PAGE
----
• One of the most romantic settings in Paris
    • Lots of cool history
    • Langoustine tart with caviar

    Restaurant Details

    Rate Includes: Closed weekends and Aug. No lunch, Reservations essential, Jacket required
  • 4. Angelina

    $ | Louvre | Coffee

    Founded in 1903 and patronized by literary luminaries like Marcel Proust and Gertrude Stein, Angelina is famous for its chocolat "l'Africain"—an ultra-rich hot chocolate topped with whipped cream. The beautiful chestnut "Mont Blanc" pastry is the ideal accompaniment. Book well in advance online to avoid being disappointed.

    226 rue de Rivoli, Paris, Île-de-France, 75001, France
    01–42–60–82–00

    Known For

    • The most famous hot chocolate in Paris
    • Opulent, Belle Époque setting
    • High popularity so book online in advance
  • 5. Assemblages

    $ | Marais Quarter

    At this restaurant set on a pretty street leading right into the Place des Vosges, it's hard to know if you've landed in someone's chic private salon or their woodworking studio. Carpenter and wine lover Eric Wilmot shares his passion for wood and wine (and Harley-Davidsons) in this stylishly intimate space, featuring Persian rugs and velvet chaises, where you can indulge in some stupendous wines handpicked by the owner and served alongside a tempting array of nibbles—homemade foie gras, smoked salmon, artisanal cheeses, and some seriously decadent desserts.

    7 rue de Birague, Paris, Île-de-France, 75004, France
    09–52–58–61–12

    Known For

    • Hard-to-find wines
    • Intimate atmosphere with a carpentry shop behind glass
    • Gorgeous interiors

    Restaurant Details

    Rate Includes: Closed Mon.
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  • 6. Astair

    $$ | Sentier

    This classy brasserie in the heart of the Passage des Panoramas, Paris's oldest and most picturesque covered gallery, has much more going for it than just good looks. Every item on its tempting menu of French classics—from oeufs mayonnaise and soupe à l'oignon to frogs' legs and octopus à la Provençal, a house specialty—is made with the freshest market ingredients and perfectly cooked, beautifully presented, and served with a smile. To really take in the atmosphere, grab a terrace table in the bustling historic passage. An extensive wine list offers plenty of excellent bottles and well-priced choices by the glass, and waiters are happy to help you with pairings.

    19 passage des Panoramas, Paris, Île-de-France, 75002, France
    09–81–29–50–95

    Known For

    • Beautiful historic setting
    • Friendly and welcoming atmosphere
    • Exceptional dining without breaking the bank
  • 7. Auberge Nicolas Flamel

    $$$$ | Marais Quarter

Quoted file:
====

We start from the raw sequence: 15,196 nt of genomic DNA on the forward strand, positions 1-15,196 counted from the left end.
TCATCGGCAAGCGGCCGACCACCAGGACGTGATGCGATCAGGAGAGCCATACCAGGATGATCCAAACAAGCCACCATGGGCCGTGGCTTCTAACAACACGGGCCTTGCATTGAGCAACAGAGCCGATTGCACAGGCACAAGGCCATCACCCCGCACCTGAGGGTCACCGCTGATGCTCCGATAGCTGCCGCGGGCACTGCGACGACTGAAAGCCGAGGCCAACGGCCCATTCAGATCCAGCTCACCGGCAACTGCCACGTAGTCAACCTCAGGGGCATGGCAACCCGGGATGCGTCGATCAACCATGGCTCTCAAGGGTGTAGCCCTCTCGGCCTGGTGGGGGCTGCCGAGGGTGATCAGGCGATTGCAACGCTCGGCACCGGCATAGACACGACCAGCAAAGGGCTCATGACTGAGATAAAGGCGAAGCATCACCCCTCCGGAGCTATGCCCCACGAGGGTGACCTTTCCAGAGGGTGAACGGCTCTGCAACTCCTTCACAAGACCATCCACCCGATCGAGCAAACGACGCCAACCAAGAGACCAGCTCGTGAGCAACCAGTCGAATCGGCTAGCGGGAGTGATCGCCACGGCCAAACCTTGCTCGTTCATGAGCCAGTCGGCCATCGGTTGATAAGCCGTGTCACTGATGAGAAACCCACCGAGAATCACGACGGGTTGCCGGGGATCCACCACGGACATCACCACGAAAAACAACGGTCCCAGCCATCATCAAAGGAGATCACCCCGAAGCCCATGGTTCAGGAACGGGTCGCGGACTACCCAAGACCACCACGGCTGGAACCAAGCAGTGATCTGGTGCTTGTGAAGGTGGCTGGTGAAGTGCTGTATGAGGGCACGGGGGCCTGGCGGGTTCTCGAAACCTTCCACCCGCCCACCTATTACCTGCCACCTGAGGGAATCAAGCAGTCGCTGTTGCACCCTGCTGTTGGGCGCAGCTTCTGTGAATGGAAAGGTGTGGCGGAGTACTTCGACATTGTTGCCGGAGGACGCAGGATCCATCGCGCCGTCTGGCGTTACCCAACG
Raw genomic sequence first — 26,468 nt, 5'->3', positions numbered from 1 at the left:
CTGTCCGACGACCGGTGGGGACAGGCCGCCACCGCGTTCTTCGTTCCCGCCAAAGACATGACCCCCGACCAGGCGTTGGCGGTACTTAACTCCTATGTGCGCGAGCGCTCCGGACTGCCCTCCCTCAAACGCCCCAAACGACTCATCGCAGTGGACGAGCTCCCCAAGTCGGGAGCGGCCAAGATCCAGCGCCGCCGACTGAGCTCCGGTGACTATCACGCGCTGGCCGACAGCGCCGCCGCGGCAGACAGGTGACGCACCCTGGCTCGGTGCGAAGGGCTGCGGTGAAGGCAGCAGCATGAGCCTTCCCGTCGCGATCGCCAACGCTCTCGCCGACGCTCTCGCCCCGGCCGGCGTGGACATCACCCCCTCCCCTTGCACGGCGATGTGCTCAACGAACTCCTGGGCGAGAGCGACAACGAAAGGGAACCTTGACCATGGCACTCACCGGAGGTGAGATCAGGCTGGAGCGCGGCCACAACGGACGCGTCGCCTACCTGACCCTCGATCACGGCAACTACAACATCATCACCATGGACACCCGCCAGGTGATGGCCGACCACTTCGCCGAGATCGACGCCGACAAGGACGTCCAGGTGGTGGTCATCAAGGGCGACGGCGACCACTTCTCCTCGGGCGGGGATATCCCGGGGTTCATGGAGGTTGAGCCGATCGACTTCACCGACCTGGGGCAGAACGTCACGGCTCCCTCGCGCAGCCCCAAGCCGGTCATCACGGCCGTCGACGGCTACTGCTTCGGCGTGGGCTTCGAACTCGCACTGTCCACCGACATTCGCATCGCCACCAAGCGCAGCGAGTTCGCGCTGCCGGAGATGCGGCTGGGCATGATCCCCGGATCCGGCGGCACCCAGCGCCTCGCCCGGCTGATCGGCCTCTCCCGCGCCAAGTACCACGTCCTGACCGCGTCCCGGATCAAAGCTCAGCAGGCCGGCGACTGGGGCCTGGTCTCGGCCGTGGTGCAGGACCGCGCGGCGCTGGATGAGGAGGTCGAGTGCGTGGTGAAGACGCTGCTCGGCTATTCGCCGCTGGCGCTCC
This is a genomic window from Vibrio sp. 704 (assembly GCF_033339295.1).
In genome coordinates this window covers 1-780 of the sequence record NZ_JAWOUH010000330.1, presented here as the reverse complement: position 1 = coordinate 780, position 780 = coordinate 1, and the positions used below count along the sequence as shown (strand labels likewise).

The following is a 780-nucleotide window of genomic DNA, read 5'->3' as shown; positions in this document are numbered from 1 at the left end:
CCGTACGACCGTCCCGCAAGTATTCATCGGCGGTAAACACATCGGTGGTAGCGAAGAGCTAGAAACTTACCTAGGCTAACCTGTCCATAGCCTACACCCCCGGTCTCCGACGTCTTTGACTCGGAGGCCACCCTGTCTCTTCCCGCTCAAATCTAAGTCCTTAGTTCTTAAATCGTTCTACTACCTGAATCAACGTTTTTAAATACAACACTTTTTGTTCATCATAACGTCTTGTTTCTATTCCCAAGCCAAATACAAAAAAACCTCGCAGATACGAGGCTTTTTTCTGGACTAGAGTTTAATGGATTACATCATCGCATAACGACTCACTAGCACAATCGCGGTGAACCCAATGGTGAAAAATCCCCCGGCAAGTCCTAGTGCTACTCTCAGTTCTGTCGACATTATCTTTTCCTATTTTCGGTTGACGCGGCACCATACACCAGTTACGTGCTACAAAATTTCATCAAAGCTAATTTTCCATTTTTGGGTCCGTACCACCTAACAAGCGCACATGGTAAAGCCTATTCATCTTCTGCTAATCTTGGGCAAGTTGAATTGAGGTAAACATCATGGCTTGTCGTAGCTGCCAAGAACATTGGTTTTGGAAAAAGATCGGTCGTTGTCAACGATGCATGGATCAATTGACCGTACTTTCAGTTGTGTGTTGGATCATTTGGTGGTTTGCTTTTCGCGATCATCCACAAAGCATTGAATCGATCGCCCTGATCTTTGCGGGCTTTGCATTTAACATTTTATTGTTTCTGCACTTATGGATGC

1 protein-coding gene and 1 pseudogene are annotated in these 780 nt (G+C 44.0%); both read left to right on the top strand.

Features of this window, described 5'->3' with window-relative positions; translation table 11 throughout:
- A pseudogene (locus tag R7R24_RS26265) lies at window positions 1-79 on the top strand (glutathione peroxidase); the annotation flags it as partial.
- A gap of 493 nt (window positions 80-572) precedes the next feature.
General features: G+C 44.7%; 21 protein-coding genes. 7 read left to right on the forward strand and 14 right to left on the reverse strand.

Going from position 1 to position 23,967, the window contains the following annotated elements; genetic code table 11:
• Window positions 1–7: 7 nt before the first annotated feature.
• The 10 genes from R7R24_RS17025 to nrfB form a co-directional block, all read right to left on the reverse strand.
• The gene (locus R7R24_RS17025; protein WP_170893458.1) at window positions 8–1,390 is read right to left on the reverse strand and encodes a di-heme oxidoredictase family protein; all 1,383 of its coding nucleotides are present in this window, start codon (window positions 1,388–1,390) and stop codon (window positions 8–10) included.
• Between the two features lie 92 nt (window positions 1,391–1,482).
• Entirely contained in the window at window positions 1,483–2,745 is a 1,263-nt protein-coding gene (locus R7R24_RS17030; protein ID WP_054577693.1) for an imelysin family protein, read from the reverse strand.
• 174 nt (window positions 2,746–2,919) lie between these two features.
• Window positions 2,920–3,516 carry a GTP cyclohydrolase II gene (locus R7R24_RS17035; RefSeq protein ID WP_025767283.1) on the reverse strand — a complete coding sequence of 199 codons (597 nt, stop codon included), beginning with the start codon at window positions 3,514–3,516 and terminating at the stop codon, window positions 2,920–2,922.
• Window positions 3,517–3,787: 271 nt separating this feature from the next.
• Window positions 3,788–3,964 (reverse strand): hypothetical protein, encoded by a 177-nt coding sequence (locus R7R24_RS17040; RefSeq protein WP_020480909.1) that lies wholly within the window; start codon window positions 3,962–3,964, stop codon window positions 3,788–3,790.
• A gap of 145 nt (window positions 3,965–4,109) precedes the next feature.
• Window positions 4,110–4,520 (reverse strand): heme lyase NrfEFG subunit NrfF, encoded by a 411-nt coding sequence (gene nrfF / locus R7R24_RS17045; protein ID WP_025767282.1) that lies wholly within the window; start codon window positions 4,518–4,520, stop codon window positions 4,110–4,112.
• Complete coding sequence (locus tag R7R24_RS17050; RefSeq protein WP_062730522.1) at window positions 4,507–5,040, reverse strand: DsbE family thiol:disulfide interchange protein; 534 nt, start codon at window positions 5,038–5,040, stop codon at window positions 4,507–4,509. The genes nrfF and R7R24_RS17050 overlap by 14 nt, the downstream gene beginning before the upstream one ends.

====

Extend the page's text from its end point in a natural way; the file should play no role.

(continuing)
There's some serious magic happening at this off-the-radar retreat set in one of Paris's oldest buildings (from 1407), once the laboratory of alchemist Nicolas Flamel. The intimate space, mixing ancient beams, stone, and wood with a streamlined contemporary design, is perfect for the chef's bewitching combinations in signature dishes like Breton langoustine with herbs crowned with caviar or roasted monkfish with tender carrots and bottarga. Deliciously subtle and surprising dessert pairings include pear William with Kalamata olives and sage. Prices are steep, but you'll appreciate leisurely savoring your meal accompanied by excellent wines and top-notch service.

    51 rue de Montmorency, Paris, Île-de-France, 75003, France
    01–42–71–77–78

    Known For

    • One Michelin star
    • Top-quality seasonal ingredients
    • Stunning wines

    Restaurant Details

    Rate Includes: Closed weekends, Reservations essential
  • 8. Aux Cerises

    $ | Eiffel Tower | Coffee

    Don't expect to be mobbed by tourists at this bright café two minutes from the Champs de Mars. Locals love it for the sidewalk terrace and garden seating in the back—not to mention the good coffee, tea, and stellar brunch. Even if you don't snag a seat outside, the charming interior is a cheerful spot to tuck into a heaping plate of eggs Benedict, smoked salmon tartine, or avocado toast. There are also fresh fruit smoothies and home-baked pastries. Its all-day hours (seven days a week) makes it the perfect place for a well-priced lunch or teatime. Reservations are always a good idea, especially on weekends.

    47 av. de Suffren, Paris, Île-de-France, France
    01–42–73–92–97

    Known For

    • Superb brunch or lunch served seven days a week
    • Reservations a good idea on weekends
    • Minutes from the Eiffel Tower
  • 9. Bellefeuille Restaurant

    $$$$ | Champs-Élysées